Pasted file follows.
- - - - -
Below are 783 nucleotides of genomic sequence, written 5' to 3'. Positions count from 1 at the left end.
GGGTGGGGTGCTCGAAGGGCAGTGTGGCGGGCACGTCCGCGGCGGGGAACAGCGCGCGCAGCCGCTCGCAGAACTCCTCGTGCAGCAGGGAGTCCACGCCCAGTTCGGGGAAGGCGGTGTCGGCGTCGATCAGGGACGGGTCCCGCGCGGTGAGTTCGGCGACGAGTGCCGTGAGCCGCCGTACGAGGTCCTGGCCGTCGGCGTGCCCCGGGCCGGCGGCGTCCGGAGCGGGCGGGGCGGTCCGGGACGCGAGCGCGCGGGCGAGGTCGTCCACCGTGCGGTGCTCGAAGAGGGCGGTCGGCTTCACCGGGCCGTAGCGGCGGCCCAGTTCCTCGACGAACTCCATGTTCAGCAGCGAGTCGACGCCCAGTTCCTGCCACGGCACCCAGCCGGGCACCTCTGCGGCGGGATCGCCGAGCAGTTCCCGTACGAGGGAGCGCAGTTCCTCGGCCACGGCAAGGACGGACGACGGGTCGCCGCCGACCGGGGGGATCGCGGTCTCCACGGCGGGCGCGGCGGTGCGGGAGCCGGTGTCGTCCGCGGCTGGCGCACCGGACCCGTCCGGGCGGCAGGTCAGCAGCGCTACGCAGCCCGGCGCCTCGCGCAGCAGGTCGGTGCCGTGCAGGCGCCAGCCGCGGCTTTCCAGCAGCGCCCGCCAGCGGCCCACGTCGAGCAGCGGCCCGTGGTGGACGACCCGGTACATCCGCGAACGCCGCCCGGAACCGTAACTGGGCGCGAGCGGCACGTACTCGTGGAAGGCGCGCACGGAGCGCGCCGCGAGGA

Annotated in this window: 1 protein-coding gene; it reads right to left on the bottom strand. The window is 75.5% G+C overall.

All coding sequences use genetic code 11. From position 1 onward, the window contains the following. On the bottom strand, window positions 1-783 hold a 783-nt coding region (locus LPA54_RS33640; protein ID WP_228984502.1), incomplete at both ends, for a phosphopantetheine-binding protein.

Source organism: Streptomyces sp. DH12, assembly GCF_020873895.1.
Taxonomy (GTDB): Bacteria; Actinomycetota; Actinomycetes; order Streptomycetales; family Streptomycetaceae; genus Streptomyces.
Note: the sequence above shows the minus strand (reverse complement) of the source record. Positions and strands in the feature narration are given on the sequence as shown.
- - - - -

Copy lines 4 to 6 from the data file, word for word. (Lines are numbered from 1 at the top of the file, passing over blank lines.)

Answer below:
All coding sequences use genetic code 11. From position 1 onward, the window contains the following. On the bottom strand, window positions 1-783 hold a 783-nt coding region (locus LPA54_RS33640; protein ID WP_228984502.1), incomplete at both ends, for a phosphopantetheine-binding protein.

Source organism: Streptomyces sp. DH12, assembly GCF_020873895.1.
Taxonomy (GTDB): Bacteria; Actinomycetota; Actinomycetes; order Streptomycetales; family Streptomycetaceae; genus Streptomyces.